Cuba was my father’s first assignment with the CIA. He was young, only 26, when he began working at the Board of Estimates. His job was to monitor the intelligence on missile deployment in Cuba. “I watched the whole thing,” he said to me once, “saw the entire build up.” He joined the agency of his own volition in 1962. He had been working within the city manager’s office in San Antonio when he decided to fly to D.C. to interview with different agencies. The Cold War terrified him. “I thought the days of the US were numbered,” he said, “I really did.”
I traveled to Cuba for the first time last spring. As I walked the streets of Havana, my father haunted me. It felt taboo to be inside the country he had for so long considered ‘the enemy.’ At the same time, being in Cuba made me feel close to him. I think many children of spies feel this way. We feel close to our parent when we’re in the countries and places they were once assigned. His work at the CIA was more a calling than a job, and as a father, he was more absent than present. It’s not strange for me then to think of him acutely when I travel. That’s when I most feel his energy, his presence.
But Cuba was a place he never traveled to and yet I felt him there. He was a 1950s sort of person, a man who wore Brooks Brothers suits and horn rimmed glasses. Cuba feels locked in the 50s too, a place where old Chevrolets roar down avenues, passing faded, Cold War slogans that span buildings and billboards.
They say that the older generation of Cubans mourns the passing of Castro more than the young. Some say he is the only leader they have ever known. I wonder how Dad would have felt, if it would be odd for him, after so long, to finally lose his ‘enemy.’ Would it have felt, on some level, even bewildering? Then again, Dad was a practical person, someone who adapted readily to change, and there is no denying that change has now come. The future relationship between the United States and Cuba stretches out before us, long and uncertain. To me, it’s an opportunity. I wonder if Dad would agree.
The Cuban flag now hangs at the newly re-opened Cuban embassy in Washington D.C. The Cold War freeze is thawing. But I wonder what Dad would have thought about these changes. He worked on the Cuban Missile Crisis after all, and growing up I remember hearing plenty of criticism of Castro and other totalitarian leaders. When I asked about this assignment, his first with the agency, he said it had been his job to watch the Soviet build up. “I read reports from all over the world. Watched the whole crisis.”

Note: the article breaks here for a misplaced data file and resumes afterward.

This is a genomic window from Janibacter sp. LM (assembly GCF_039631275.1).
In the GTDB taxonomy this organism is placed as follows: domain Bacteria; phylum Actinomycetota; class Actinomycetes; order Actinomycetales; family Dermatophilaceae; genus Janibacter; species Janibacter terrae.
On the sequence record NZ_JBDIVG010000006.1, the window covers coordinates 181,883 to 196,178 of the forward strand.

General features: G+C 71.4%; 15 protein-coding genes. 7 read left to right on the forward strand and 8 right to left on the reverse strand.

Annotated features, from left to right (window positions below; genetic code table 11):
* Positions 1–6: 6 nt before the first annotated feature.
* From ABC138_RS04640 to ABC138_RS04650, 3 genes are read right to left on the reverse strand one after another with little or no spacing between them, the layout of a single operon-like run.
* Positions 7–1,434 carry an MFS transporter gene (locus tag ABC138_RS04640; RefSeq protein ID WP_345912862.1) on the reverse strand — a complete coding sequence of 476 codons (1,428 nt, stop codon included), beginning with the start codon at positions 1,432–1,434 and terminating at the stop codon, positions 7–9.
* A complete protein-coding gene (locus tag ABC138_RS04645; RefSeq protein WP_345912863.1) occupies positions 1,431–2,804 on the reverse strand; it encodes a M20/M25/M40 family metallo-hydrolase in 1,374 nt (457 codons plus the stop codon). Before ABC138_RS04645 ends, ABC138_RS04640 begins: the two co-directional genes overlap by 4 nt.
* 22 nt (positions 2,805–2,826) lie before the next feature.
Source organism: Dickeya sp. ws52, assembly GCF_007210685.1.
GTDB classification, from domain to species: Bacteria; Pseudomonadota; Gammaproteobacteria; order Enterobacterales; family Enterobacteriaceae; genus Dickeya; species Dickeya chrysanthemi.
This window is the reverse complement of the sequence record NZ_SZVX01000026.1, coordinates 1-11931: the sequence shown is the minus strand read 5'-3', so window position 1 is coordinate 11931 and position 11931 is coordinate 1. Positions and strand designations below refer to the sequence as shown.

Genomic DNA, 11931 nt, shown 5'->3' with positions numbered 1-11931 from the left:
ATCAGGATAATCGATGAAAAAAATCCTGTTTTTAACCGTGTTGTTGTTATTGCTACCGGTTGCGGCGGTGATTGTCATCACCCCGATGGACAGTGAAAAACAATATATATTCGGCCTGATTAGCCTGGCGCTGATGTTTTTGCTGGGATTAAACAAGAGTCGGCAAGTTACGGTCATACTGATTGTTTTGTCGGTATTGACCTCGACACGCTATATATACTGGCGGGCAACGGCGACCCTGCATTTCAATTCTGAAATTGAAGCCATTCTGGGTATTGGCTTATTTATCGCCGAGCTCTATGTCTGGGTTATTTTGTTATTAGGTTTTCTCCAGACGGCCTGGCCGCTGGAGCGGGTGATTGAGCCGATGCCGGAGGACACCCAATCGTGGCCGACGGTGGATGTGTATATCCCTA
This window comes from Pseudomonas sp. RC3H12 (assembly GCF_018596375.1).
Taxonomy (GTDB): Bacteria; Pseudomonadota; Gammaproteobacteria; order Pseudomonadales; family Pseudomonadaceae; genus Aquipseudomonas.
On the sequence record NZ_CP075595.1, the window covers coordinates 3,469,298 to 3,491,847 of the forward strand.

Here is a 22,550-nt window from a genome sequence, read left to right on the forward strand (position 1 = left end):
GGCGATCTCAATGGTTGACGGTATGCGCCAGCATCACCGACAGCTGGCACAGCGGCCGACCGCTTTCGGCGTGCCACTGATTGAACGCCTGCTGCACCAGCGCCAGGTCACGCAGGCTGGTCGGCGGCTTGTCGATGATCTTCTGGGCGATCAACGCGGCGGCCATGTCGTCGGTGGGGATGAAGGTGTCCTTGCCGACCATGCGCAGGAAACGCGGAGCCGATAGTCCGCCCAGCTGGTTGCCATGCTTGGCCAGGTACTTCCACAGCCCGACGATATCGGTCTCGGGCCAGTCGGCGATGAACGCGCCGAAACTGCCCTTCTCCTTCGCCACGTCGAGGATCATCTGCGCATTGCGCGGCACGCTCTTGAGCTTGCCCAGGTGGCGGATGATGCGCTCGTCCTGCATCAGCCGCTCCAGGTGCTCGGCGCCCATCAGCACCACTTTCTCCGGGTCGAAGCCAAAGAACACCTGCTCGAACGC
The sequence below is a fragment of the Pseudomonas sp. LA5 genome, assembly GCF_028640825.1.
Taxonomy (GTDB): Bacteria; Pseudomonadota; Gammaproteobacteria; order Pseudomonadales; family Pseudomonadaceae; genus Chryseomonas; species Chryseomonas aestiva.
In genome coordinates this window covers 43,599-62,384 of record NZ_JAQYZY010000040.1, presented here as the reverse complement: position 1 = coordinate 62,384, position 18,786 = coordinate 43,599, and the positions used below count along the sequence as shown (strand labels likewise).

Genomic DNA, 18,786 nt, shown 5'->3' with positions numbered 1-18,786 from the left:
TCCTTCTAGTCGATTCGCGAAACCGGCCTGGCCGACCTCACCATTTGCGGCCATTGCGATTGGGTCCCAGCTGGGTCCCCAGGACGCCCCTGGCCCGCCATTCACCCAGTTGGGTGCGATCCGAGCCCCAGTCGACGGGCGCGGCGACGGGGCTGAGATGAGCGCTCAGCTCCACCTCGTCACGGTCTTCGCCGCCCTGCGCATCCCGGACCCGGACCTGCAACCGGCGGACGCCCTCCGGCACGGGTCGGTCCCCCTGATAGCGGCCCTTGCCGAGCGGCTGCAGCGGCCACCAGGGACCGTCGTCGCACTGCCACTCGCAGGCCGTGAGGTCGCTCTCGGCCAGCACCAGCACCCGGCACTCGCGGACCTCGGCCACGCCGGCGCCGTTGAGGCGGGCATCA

Reading his book was like meeting a different father.
Six years ago, he published a book about this experience, called Mind-Sets and Missiles: A first Hand Account of the Cuban Missile Crisis. In it, he described the crisis from his point of view. When it came out, I remember thinking I would find the dad I remembered from growing up – someone who always defended US foreign policy, and who rarely agreed with my criticisms of the US. But my politically conservative dad, the one who always championed US interests and seemed seldom critical, was in his book. In Mind-sets and Missiles, he criticized the way surveillance was conducted during the crisis and argued for changes to intelligence gathering. Reading his book was like meeting a different father.
We are all more complex than we seem.
In another conversation, when I asked how he ended up in the CIA in the first place, he told me something else I didn’t expect: it wasn’t the first organization or the only one he interviewed with. He interviewed with the FBI and AID. Even the Peace Corps. When he told me that, I almost fell out of my chair. The Peace Corps? Dad could have been building irrigation ditches or helping villages install clean drinking water instead of meeting with informants and telling cover stories? If he had signed on with the Peace Corps, maybe he would have been someone I understood more, someone whose beliefs were more like mine. To my mind-set, he had always only wanted to be a spy and would have never considered anything else.
But we are seldom who others think we are – especially spies.
If he had lived to see this day, I wonder what Dad would think about the current shift in US and Cuba relations. Maybe he would stay inside his Cold War mind-set and disapprove. Then again, maybe he would surprise me. Again.